61antOrga}t\íre. The Inte Air Villebois has bequeathed the bulk of his fortune, said to amount to between 200,0001. and 300,0001. to bis youngest brother, Mr Fred. Villebois, the spirited malinger of the Craven hounds. Who will take to the H. H. country, so many years hunted by the deceased, is as yet utikiio,.vii.-IIanipshire Telegraph. [ The successor to this immense property is the late Mr Villebois, formerly Captain in the 14th Light Dragoons, who married Miss Anna Jones, of Fomnon Castle, in this county.] The Rev. Hugh Williams, M.A. has been appointed domestic Chaplain to the Marquis of Downshire. The Merchant Seamen's Hospital Fund, at Cardiff, has been augmented by a donation of five pounds, from 11 A Sailor's Widow," through the Rev. J. M. Traherne. IMPORTANT TO LANDLORDS.—A Bill has passed the legislature, enabling lomliords to remove contuma- cious tenants in houses under £:20, by summary pro- cess before Justices instead of by eje tment. We hope, by the kindness of a correspondent, to give all analysis of the Bill next week. The writer of the paragraph" on the tree of the churchyard of Lvsworney, has slunk from his state- ments, in a dastardly manner. We understand the focts of the case to he as follows: A poor man who occupies a house and garden adjoining the churchyard, complained to the Rector, that an old ash overshadowed his garden, and rendered it of no Value to him. It also appeared that the tree, besides being an injury to the cottager's garden, was a Nuisance to the churchyard itself, its roots being a I'hidrance to the digging of graves near the pot. Ti,e cottager's complaint had been made to a former incumbent, and was repeated to the present Rector *bouL six weeks ago. The consequence was, that the Reverend Gentleman thought it 13 duty to abate the nuisance,and the tree was cut down. CHEAP CHANNEL FOR A RIVER.—In forming the 11 new dock and harbour at Aberavon,a very interesting has been made under the direction of Mr "aimer, the engineer, and which has been found suc- cessful beyond previous expectation. It was required to form an entirely new channel for the river Avon, from below the bridge, through the sand banks to the sea, nearly in a dire, t line, to avont the circuitous course of the natural river; the direct distance I r°ugh the marshes being about three quarters of a Inllo. The soil to be removed was, for the most part, 8-ind, and the removal was proposed to be effected by 10 louring power of the floods, which, in rainy sea- 'ls. descend from the mountains. For this purpose a. rain or trench was cut in the line of the required '■mnel, and an embankment was formed across the Ural channel, so that the water of the Avon, which, laxcel)tillu during floods, is very small in quantity, was verted into the new course. The descent of a heavy ood was looked for with intense anxiety, which, °.wever, was soon relieved, and the channel, which appeared only like a ditch, assumed the ■ ppearance of a river; and after a succession of such °°ds, during a month or five weeks, it was ascer- tained that more than half a million tons of soil had tl .'U 0Xc;lVated and carried out to sea by the force ol le Water alone, and that a navigable river was pro- ceed in that remarkably short period. No portion of Soil was lodged about the mouth of the channel, 5** Was expected by some pe rsons; the current of the ater in the Bristol Channel was sufficiently strong to y.ar fiway the whole. Great credit is due to Mr 'Sors, the proprietor of the Iron and Tin Works in Win Avon, the originator of this great public im- plement. COMMITMENTS TO CARDIFF GAOL AND HoeSE OF OIUIECTION.—20th April, IS37,-Williatn Morgan and Thomas William, by J. Harding, Clerk, charged ss' With having feloniously made an assault upon James y^'Uiams, of Llanelly, and put himJn bodily fear arid danger of his life, and feloniously stolen two pieces of the current silver coin of the realm, called half-crowns, and divers other pieces, of the monies and from the bersonOfthcsaid James Williaiii,lst May, John ~!>wen, by C. C. Williams, Esq., charged with having Ieloniously stolen six pounds weight of cheese and one cloth, of the goods and chattels of Christopher '"aich, of Cardiff. SWANSEA.—At a Petty Sessions held on Tuesday Evan Jones, keeper of the beer shop, known by f the Queen's Head, was fined 40s. and costs ,wr keeping open his house for the sale of beer, be- Ween the hours of three and four o'clock on Sunday *n°ming last; and, on Wednesday, Margaret Jones as convicted in the penalty of "< £ *20, for assisting 5-rancis Adams, « deserter from the Royal Art illery, jn cwcealing himself, lie having been found in her °use, and, in default of payment, committed. SWANSEA, MAY 3.—The brig John Hardy, ar- 'Ved here from Cuba, spoke the Dochfour, from SqIS\*> to Quebec, latitude 47. 48. long. '» West, on the 15th Apri1, all well. The barque Prmgkdl, of Irvine, from Dublin to Quebec, with Passengers, M. 50. 5-5. north, long. 10. 10. west, on the 21st April, all well. hi ^JEATH-—It is with much pleasure we are ena- cd to state that the Neath petition, against the "Urch Rate Abolition has been signed most nume- °usly, and by some of the most respectable inhabitants rate-payers in the town, notwithstanding the great exertions used by the Anti-Church party, who "Actively canvassed the town forsignatures to tiieir Petition, before the friends of the Church had at all l0v,ed. The Neath petition, however, has had a ma- JOrtty of rate-payers, both in number and the value of froperty. Jt is with regret we add, that those who j0?.'4 such active steps against the Church, were ''dividuals who are commonly called "Quakers;' ?ut it is gratifying to learn the number of re- s*ls which they received in the course of their cau- i"ss, from persons, who bad the welfare of our e«erable festablishment at heart, and many of whom are dissenters. n Died, 26th ult., at his residence, 38, Hunter Street, Erunwick Square, in his 51st year, Edward Browne, "'ø##J TO THE EDITOR OF THE GAZETTE & GUARDIAN. SiRt—Permit me to divert your attention for a ""nute from the din of politics to a subject that coneerns every lover of the beautiful in nature, and every admirer of the liberal in conduct. Why do not ur noblemen and gentlemen plant fruit bearing trees II their estates and thus afford themselves and the Public the gratifying spectacle of the beauty and anety of their (jjossoms at this season of the year, their fruit at another 1 The answer will be, the ciiiptation thus afforded to depredation when the •"U'tisripe, and the general injury which plantations VvOuld suffer by such depredations. I think these quite insufficient. Ttie destructive inclination s cfc-'rished by the selfishness and exclusiveness of the upp classes Let the poor participate in the plea- sures of scenery— let-the abundance of autumn be s'iored with them, and the depredator and pilferer outd be converted into protectors and grateful New forms of beauty would be presented to the eye and a new bond of alliance would knit rich anct poor in one sentiment of thankfulness to their •-amnion parent. The poor man has senses to be rt>Saled, and he has a heart to be thankful to those w 10 will administer to lfis simple pleasures. The w.int of this sympathy in the innocent gratifications nd amusements of the poor it is which drives them iiito beer-houses and all the grosser pursuits of mere jV'mal enjoyment. I wish, Sir, you would take up tins subject; depend upon it, it is a national one. I am, your friend and CONSTANT READER. .1" THE WEATHER. TO THE ED:TOU OF THE GAZETTE & GUARDIAN. SIR,—Nothing is so common as, when the weather IS unusually unseasonable, to say that it isMnore so than the oldest man can remember, &c. &c. Long as the last winter continued, we had quite as cold and backward a spring in 180S, only 29 years ago. I find a memorandum in my pocket book of that year, on Wednesday, April 20tii. This day was colder ian January." I was then at Alphington, near xeter, which is considered the Montpelier of Eng- *|"d; anda" in Hannah More's Memoirs, that it same in Somersetshire. She writes in April, ti ,,t° Sir William Pepys, as follows:—"Though le Calendar tells us it is April, my own feelings rroborate the testimony of the leaflets shrubs and c'e brown grass, that it is December." It is among a, comforts that we soon forget hardships; '8' 'das! equally true that we are quite as for- getful of blessings. Your obedient servant, 1NGRATUS. "ø.ç. TO THE EDITOR OF THE GAZETTE & GUARDIAN "As the patriotic Editor of the Gidr.dgarwr oftVp°n'^ ,orvval'd, in the most disinterested manner, to t Prizes with the view of obtaining standard e the Welsh language, ol the most deser *>'lces English poetry, I think he well county08 tlle war'«est gratitude and best wishes of his wu,,uynjei). It g-ives IIIC great pleasure, aiid I think it will many of the readers of your valuable paper, to learn that the Rev. Joseph Hughes, of Lockwood, Yorkshire, (Cam Ingli) has again been the successful candidate in the translation of the lines on "Sir John Moore's Burial," as he had been before in that of Bihop I let)cr's I lyiiiii;" but it will be espe iallv gratifying to every lover of our native language to hear, that the Rev. Gentleman has it in contemplation to publish (what will undoubtedly prove a great acquisition to Welsh literature) a translation of Dr. Young's Night Thoughts, a work which surpasses all praise in the English, alld whidl, if we may judge from the above named specimens of the author's knowledge of poetry, and ability in translating, is not likely to loose its beauty and elegance in his hands. May we not rejoice, Sir, to find that the "Cyinro uniaith," will siiortly enjoy equal privileges with the scholar, as far as regards the perusal of valuable and elegant works, which have hitherto been to him sealed books; and ought not every admirer of Welsh poetry to encourage the author, and urge him to fulfil his in- tention, which Ilia ve heard him express, ofcomp)ot- ing and publishing the above work ] I am sure, Mr Editor, you would be conferring a favour upon many of your readers, by the insertion of the following lines from his pen, with which I have myself been lately favored. I am, Sir, Yours very respectfullv, 1). M. Y mae gan byny orphw^sfa eto yn ol i bobl Dduw.ti.EB. iv. 9. Yn nheyrnas nef, ein dinas der, Ni wyr neb Hinder hiraeth; Ac yn eu plith, ni thrig un pla, Na dolur, na du alaeth. Cenfigen, yma, cvnen, cas, Galanas gwyr gelvnol, Yn achos, ing, a thristweh sy I enaid y crediniol. On fry, nid oel, iia chraes, lin cliri, Na chyni, nac achwvnion Naofnaubrad,ofewneubro, I fiino-y nefolion. 'Nawr blin yw'r hin sydd yn parhau,— Mae oriau trist a hirion, A gwyll ddiwrnod tywyll du, I deulu y Duwiolion. Fry, ni fydd eMau golau gwych, Na IIcwveb haul na lleuaå, Yn eirian hauKtydd lor ein ner, Ai loywder heb fachludiad. Fel Hong nr for, y ffron>for ffrwys, Yw'r eglwysbur ryivioglan; Er trwm y gwynt ar lawer tro, Mae n rhwyfo i incwn i'r hafafi. Dan orchudd frudd, yr hawg, yr A wylaam ei llanwylyd; Ileb le i fyw, heb unrliyw fan Yndrigfan ond y drygfyd. Dwclt galar gorplnvysar ei sedd, Yn niddan wedd ei noddwr; A'i phen ar gynlies fynwes fad, Ei Cheidwad a'i Iliachawd wr. CARN INGI-I. TO C. R. M. TALUOT, AND L. W. DIL^WYN, ESQUIRES, Members of Parliament for the County of Glamorgan. GENTLEMEN, | You have, with our sanction, taken upon yourselves the discharge of an arduous and honourab e futy; that of representing in the great council ol tilt, nation, the feelings and opinions of the ridwst and most populous county in the Principality- '"j6 i°°k to your votes, upon all great questions, with a natural anxiety inasmuch as, in the eyes of our country, those votes are the only public and strictly constitutional means for the expression of our political sentiments. We were, (or ought to have been) thoroughly ac- quainted with your principles, before we enti usted you with the duty of expressing our own; and at all events, if we sanction bv our silence any vote you have given, we iidopt that vote, and share 111 its re- sponsibilities. For, be it remembered, your's was not the common case of members returned to Parliament alter a contest for the representation, when the minority who opposed their election must necessarily remain unrepresented, you were unanimously elected; not a halld was raised at the hustings, not an attempt has since been made to disturb or question your posi- tion. You, Oil this day, as 01 thoduv of your election, speak with the voke and act in the name of tile whole, the undivided whole of the constituency; and thus it happens that it may be said, and truly said, that the county of Glamorgan voted unanimously in favor of sanctioning and continuing,the employment of their countrymen as mercenaries in the eivi)war now raging in Spain.—that is, in favour of letting out for hire to one party of Spaniards, our own officers and men to assist in killing and maiming another party of the Spaniards; these two parties being engaged in a civil war on the subject of the succession to the throne of their country. It is said, by some, that we are hound by a solemn treaty to do this. You, gentlemen, at all events, are aware that this is a mis- take. You know well that whatever may be tiie true intcYpretation of that "naval assistance," which we are bound by the quadruple treaty to furnish, there is not one syllable, from the beginning to the end of that treaty, on the subject of the suspension of the Foreign Enlistment Act; in other words, that there is not an expression, which even indirectly alludes to the employment of the body of men called tlw llritisil Auxiliary Legion. This tllen is a purely voluntary measure on the part of our Government, and it is for this measure you have voted. It is exactly as if the natives of Otahelte were to go to war amongst each other for two of their dnds, ali(I we were to IlIre out to one party an Auxillry Lpg-ioll The merc difference in the degree of civilization of the country cannot alter the case. 1 ain not, gentlemen, aware of the reasoas or motives which may have influenced your votes; I shall not attempt to answer the .one by anticipation, nor question the honesty of the other. I shall not dilate on the revoking barbarity of our allies, on the miseries endiired by our countrymen, on the failure of their military operations, or on the disgrace they have been the cause of inflicting on our nanona)character. One of you, closely connected ns he has been with a Christian body, reinarkabh; for their constant endeavours to promote peace on earth," and their abhorrence of war, under any (-it- cumstances, must doubt ess have Ie: himse lf called upon by an imperious sense ol public duty, to vote against a measure which would have materially lessened our participation in the horrors of such a warns that now raging in Spain. I would merely respectfully assure you, that vour votes against Sir M. Ilardinge's motion, are diametrically opposed to the opinions of a very large and respectable portion of your consti- tuents; I mean, of all those who, whether Churchmen' or Dissenters, are disposed to think and act in our na- tional concerns upon broad Christian principles, with- out regard tothedetaitsof a mere worldly policy. Their respect for you is not sufficient to render tliein blind to the course you have on this occasion pursued their intelligence is suiffcient to cause them to (pel inter- ested in the Christian cnaracter of their country, upon a question of peace or war, involving the lives of thousands and although they may, from various causes, refrain from any public expression of their feelings, they will not soon forget nor readily forgive your votps on the Spanisll question. Against those votes, opposed, as ill illy ollill: oil they were, to a humane and Christian measure of public policy, I now pro- test, not only in my own name, but in that of a very numerous body; I mean, Gentlemen, in the name of your MISREPRESENTED CONSTITUENTS. ""#"I"#'#I' II' MERTHYR. CHARTER OF Importatiol1.-As the Corporation pro- jectors have altogether shifted their ground, we hope their opponents will wait to ascertain the nature and character of the new device now afloat under the auspices of Mr Henry Jones," whose name, as we are informed, is affixed' to an Advertisement bearing the title of a Charter of Importation. Now this we imagine is precisely to our taste. Under a conviction that the indigenous produce of M. rthyr is unequal to the requirements of a Municipal Body, it is proposed to import a certain portion of the qualities that will be necessary to give energy and effect to a Corpora- tion. The most obvious imports will be, enlarged views, decent manners, impartial judgment, decorous language, Christian tempers, whatsoever things are pure, honest, and of good report," &c. &c. IVe are exceedingly glad to find that Mr Henry Jones'' is the Chairman of a Committee of Importation," and we anxiously await the arrival of the first cargo. Ou Wednesday se'nnight, a fellow with the strong Gloucester dialect, representing himself as a ter, applied for lodgings at a house in this town, and obtained permission to sleep with a respectable young man, a lodger III tlte house. On the following morning, under pretence of going out to some tea and sugar, he decamped, taking with him a pair of bla<-k cloth trowsers,;< plaid double breasted waistcoat, a lilac silk handkerchief, (with vellow spots,) a whiteciavat, ;tti(la fill(' title,, Tile llllg-rateful thief is represented as being about five feet five inches in height, lair complexion—"no whiskers; and had on a round jacket, a fustian trousers, a flannel sorted waisteo\t; and a doth cap. He must have had the stolen property on his person, under his own clotues, as in U ul no bundle with him onquilling the house. MEUTHYR.—The meeting to receive the report of the Merthyr Incorporation Committee, which was to have been held on Thursday, was adjourned for a week, for want of materials, not for a corporation, but for an assemblage worthy of receiving the intelli- gence to bo communicated by the chairman. 1 he following was the awful summons to the corporate gathering sounaceountably neglected by the recipients. The Committee for preparing a petition for the Charter of Incorporation for Merthyr Tydfil, requests that you will be pleased to attend the public mcctmg at the Vestry Room, on Thursday next, May 4th, and that immediately upon the rising of that meeting, you will attend another to be held at the Long Room, in the Bush Inn." Whether-the Long Room at the Bush" was enlightened by the rising generation of the Vestry we were not careful to enquire; perhaps our reporter was unwilling to encounter the fire of the Bush-raii,crs, not having made himself a quainted with the nature of the" Importation." We under- stand the Corporation motto is to be Neat eH Imported." One word in seriousness. AVe liive. been with injustice to the Dowhis rate payers. They say, they do no man's bidding." Mav we be permitted to ask how it was that, crowding, as we are told they did, beyond all precedent, to the former meeting, they evinced no curiosity to hear the report of the eloquent Chairman of the Committee, oil a subject in which they were so powerfully interested ? Were they told they were "not wanted," in the absence of the great Corporation leader ? So much for their independence! The no meeting was as much a con trived thing, as the first meeting wis -t i)-,icke(i one.- The storm, however, was ready at the appointed hour the thunder and lightning would have furnished the waters with many iLn allusion to elemental sym pathy.-They have lost much by not meeting on Thursday On Thursday night, the yard of Mr Phillip Jones, timber merchant, near the Iron Bridge, was forcibly entered by two boatmen, who carried off various tools ami some poultry. They also entered the garden of Mr Harrison, canal agent, and did considerable damage, besides carrying off a quantity of brocoli- Mil ward and R. Thomas, two of our constables, having ascertained that a boat started from Merthyr yesterday morning, were soon on the alert, and succeeded in tracing the property. One man is now in eustsdy, on suspicion of being concerned in the robbery but the other has, for the present, escaped.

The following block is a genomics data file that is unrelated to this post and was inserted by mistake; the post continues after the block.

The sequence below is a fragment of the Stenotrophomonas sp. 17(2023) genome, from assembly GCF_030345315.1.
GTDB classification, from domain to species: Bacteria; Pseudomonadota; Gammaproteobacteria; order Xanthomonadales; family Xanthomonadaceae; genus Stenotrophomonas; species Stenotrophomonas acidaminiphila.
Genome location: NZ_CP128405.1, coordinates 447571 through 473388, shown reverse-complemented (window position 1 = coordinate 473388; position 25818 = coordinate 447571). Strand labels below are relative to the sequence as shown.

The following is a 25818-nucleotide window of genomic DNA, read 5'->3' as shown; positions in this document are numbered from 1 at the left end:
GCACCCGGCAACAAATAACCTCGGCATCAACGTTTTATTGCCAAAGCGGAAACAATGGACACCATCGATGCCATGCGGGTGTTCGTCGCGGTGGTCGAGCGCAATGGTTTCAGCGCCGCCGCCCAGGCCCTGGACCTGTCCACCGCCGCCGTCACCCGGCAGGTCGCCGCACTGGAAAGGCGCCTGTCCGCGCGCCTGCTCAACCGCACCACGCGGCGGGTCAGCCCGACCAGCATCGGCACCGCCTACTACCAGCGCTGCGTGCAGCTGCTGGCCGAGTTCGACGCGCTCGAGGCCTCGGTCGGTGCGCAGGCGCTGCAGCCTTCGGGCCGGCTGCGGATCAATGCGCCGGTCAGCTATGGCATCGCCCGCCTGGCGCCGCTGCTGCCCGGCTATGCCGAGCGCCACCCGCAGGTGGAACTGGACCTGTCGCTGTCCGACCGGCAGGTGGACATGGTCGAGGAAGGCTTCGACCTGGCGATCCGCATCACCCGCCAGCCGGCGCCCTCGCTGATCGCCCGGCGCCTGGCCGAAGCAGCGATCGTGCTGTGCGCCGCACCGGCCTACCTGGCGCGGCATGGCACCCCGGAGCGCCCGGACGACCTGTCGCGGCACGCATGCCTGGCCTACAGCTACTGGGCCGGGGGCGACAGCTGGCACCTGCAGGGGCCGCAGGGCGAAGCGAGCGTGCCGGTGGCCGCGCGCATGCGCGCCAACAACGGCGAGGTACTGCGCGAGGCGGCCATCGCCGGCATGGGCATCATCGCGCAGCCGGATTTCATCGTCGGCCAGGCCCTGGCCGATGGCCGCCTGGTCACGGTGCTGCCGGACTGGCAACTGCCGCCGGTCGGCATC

ittonmoutii0furc. On the 20th ult. was married, at St. George's Church, Hanover-square, by the Hon. and Very Rev. the Dean of Gloucester, the Rev. Augustus Morgan, Chaplain in Ordinary to his Majesty, third son of Sir Ciias. Morgan, Bart., of Tredegar, to Frances, second daughter of Row ley Lascelles, Esq., of Upper Gros- venor-street, London. W e arc happy to sav, twenty guineas have been raised, at Pontvpool, for the reiief of the distressed highbinders. Much praise is due to the gentleman, who commenced the undertaking, and to the inhabi- tants, for their liberality; it is to be hoped, other places in the Principality will follow the examples of Polity pool. Brought down, on the Monmouthshire Canal Co.'s Canal, and Train Roads:— Ions. Tons. Coal. Iron. Quarter, ending 31 Doc. 1836.. 112,400 32,4iJ4 Quarter, ending 31 Mar. 1837.-111,782 3),434 MONMOUTH Mop FAIH.—The town, on Wednes- day last, was thronged with country people, of all ages and degrees, who come, as of custom, for a holiday, as well as to stand the market for fresh egageinents and we wish that the many changes WidCh annually take place, between servams and their employers, were re,illy for the "bettering" and better suiting of themselves. The drapers, batters, ^and ready-mude clothes-sellers were generally exceedingly well satisfied with the day. The money that passed over the counters gave indication of a tree and liealtlin, cii-cialatioll of the life blood of the country; happily contrasted with the impoverished and congealed slate of capi- tal, in the mercantile body. l'be cattle, sheep, and pig market, was likewise tolerably well supplied. Fat cows fetched 7d. per lb.; lean things were scarcely looked at; but for good barrens there was some demand. Prime sheep averaged 7id., in the wool. Pigs were plentiful, and a good many were disposed of by the dealers. As usual, a drop of drink makes lI.e "Johnny-raws" a little foolish and low designing blaokguards, take advanlage, to foment quarrels and promote lighting; the evening did not close, without a few of these disgraceful exhibitions, in which some noted and disreputable characters, belonging to the town, took a leading part. An inquest was holden, by Thomas Hughes, Esq., Coroner, on Thursday, in Monmouth Gaol, on the body of James Thomas, aged 30, who was under sentence of imprisonment for 18 months, for having base coin in his possession. This man had been in a wasling decline for some time, and his death expected.— Verdict accordingly.. At the Monmouth Summer Assizes, of 1831, a man named Sherwood, was tried and convicted of stealing a horse Irom a person in Worcestershire, the expenses of which prosecution, the Judge or- dered to be paid by the parish of Monmouth. This not having been complied with, the Crown has ordered an indictment to be preferred, and a writ cilme down a few days ago, to Messrs. Powles and Tylur, of Monmouth, the Under-sheriffs at the period alluded to, to be served upon the then Overseer. It appears, that the man was apprehended at Mon- mouth, taken before the Mayor, and committed hy him for trial at the Monmouth Assizes, and the owner of the stolen horse bound over to prosecute. The parish, however, at subsequent vestry meet- ings. demurred to the payment of the expenses) right thinking the case should have been removed to Worcester, and the expenses of prosecution defrayed by that county. Meeting after meeting took place, at which the subject was brought forward; and, ultimately, it was resolved to bear the overseer harmless in refusing compliance with the demand. This, the parish of Monmouth, must now do, in support of the officer, who acted under their advice and direction. The mortal remains of Lady Brownrigg, relict of the late Sir Robert Hrounngg, Bart, lay in state, at the Beaufort Anns, Monmouth, on Thursday ni,t, on the way Irom Bath, for inteiiiient, yesterday, at St. Maughans; in which parish, Ililston House, her late residence, is situated; and where their bodies will moulder together in the \O\ll. The poor of that neighbourhood will long cherish the memory, and deeply regret the loss of two such kind and generous friends. On Thursday evening week the Monmouth Lvric Society gave their second concert of vocal and instru- mental music, under the direction of Mr Wall, the talented gentleman to whom this town owes so much for his successful endeavours to improve the musical taste of its inhabitants, the selections were chiefly from the work,, of Auber, Weber, Rossini, Bishop, King, Ivalkbrenner and Berbeguer. The overtures to Masaniello and Fra Diavolo, ^md selections from II Barbaiere di Siviglia and Semiramide wereexecuted by the twelve members, ably assisted by Mr Davis, of Cheltenham, and late of Monmouth, in a style and with a precision that drew down unanimous plaudits. Mr Wall gave the Seena from Frieschutz, and the popular song from the Mountain Sylph, Farewell to the Mountain," with that exquisite taste and feeling so characteristic of him. The glees of tiie "Chough and Crow," Mynheer Vandunck," "Forester sound the cheerful horn," and that of the Witches in Mac- beth were well sung, and the two former. were enchored. Mr Davis executed a very difficult solo, composed by himself, on the Ilute, in admirable style, and Mr Wall played an Air varie" on au Irish melody on the piano forte; the last of which was encored, and the first of which escaped it from a con- sideration of the extreme exertions of the performer. The bass voice ot Mr Merry was much admired during the evening. Tiie Building, which is spacious and well adapted for meetings of this description, was crowded to overflow—more than three hundred were present. Altogether the affair went off most satisfac- torily; and we cannot conclude this brief account without again acknowledging our obligation* to the director for such a successful result to his judicious and persevering exertions. We much regret to state that the splendid mansion of Pontypool-prk, was on Saturday night last on fire, from the beam on the side of an old flue over the kitchen fire-place having ignited, and remained burning many days without being discovered. Had it not been for the distinguishing and characteristic coolness, good sense, and firmness of the worthy owner, the Lord-Lieutenant, who remained with the workmen all night, this most splendid mansion must have been burnt to the ground but from his calmness, and giving all directions himself, Mr Hanbury Leigh, not only saved his noble house from falling a sacrifice to the devouring element, but spared Mrs Hanbury Leigh, who is in very delicate health, as well as a house'full of friends, who were visitors there at the time, the alarm even of hearing of the catastrophe until the next day, notwithstanding the engines and workmen were employed in forcing through a wall of eight feet in thickness to get at the flue where the mischief began. Happily no reat. injury was sus- 0 tained,and tiiis seat of hospilallty still remains in full power to dispense its accustomed allurements.— livening Paper, CAEKLEON FAIR.—The. favourable change in the weather had its fu!l operation on this fair on Monday last—and though the increase of price was not equal to the increase of demand, the latter effect must always raise the spirits of the. farmer, and we trust it will be followed by a corresponding advance of price. ST. DAVIDS COLLEGE, LAMPETER.—The fruits ol tins excellent institution are beginning to present themsel ves. Two of the gentlemen selected as preach- ers, at the late Visitation of the Diocese of Llandaff, were ordahied from St. David's CoIfcge-v iz. the Rev. W Price, Curate of Llannrth, the new Incum- bent of Dingestow, Monmouthshire, who preached the visitation sermon, at Abergavenny, and the Rev. L. A. Nicholls, late Curate of Gelligaer, the new Vicar 01 St. Bride's Super Ely, who preached the sermon, on the same occasion, at Llandaff. The matter as well as the manner of both these divines, afforded a truly favourable specimen of the effect of our Welsh Uni- versity.